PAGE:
Long distance book signing (the LongPen)

Dec 21, 2007
2 minutes

The LongPen seems to be a great device at first glance, but what about the social aspect of book signing? Imagine this, “Margaret Atwood, famous author, here to sign your book, but oh, she’s not actually here”. Do people actually go to book signings to get the autograph? Or is the primary purpose to meet the author? Also, this blurs the line of “authentication” of an autograph, is an autograph diminished if it was not done in person? Not that anyone can really tell the difference aside from having the latent fingerprints of the author on the book!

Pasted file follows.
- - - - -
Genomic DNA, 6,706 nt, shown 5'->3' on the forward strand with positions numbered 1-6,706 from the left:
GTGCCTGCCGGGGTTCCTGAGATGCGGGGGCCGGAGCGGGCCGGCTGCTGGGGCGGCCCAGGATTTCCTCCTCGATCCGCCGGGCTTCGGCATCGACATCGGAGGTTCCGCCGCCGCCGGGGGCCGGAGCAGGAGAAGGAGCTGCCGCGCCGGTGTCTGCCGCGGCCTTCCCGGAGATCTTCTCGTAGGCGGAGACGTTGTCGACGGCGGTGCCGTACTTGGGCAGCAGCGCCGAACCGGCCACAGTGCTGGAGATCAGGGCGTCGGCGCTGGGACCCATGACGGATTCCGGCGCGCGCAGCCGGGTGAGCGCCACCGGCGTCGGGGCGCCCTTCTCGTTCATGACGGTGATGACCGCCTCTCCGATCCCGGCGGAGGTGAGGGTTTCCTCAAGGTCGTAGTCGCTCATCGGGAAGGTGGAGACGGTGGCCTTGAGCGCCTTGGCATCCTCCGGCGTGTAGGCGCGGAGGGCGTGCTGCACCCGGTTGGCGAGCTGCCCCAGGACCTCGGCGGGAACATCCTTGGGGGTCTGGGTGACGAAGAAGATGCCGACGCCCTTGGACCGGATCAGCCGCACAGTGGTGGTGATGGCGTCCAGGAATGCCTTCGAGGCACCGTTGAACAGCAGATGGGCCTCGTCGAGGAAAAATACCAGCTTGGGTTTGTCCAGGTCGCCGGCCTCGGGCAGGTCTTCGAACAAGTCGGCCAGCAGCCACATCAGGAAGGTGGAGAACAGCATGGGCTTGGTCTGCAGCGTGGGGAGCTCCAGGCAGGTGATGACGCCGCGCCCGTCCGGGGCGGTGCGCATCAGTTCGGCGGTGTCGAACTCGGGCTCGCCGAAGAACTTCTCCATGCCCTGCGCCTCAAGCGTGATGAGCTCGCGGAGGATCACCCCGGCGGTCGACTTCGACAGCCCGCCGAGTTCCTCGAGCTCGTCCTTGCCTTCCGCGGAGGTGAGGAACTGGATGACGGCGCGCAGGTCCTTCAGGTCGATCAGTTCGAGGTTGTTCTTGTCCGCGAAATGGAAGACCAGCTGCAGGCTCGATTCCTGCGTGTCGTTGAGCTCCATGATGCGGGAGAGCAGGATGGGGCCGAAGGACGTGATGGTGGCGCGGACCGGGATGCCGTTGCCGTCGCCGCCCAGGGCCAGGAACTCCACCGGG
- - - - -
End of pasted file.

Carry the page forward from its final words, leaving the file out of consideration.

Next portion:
I can imagine the future now: Margaret Atwood signs, say 10,000 personalized messages in her books as a nice sample. Since the signatures are digitized, they can be captured. And since she has to be connected by audio to hear what the fan wants as a message (or at least the person’s name), that audio can be captured as well (the speech is converted to text automatically, and captured).

Somehow this data can be analyzed, and an “author profile” for the LongPen can be derived, which will generate her personalized “signature font”. In the future, if she is deceased or is unable to write with her hands anymore, the computer can take over and sign for her. She would be able to sign her books in perpetuity, with she herself being replaced by a digital actor that looks and talks like her. In a high definition world, no one will ever know.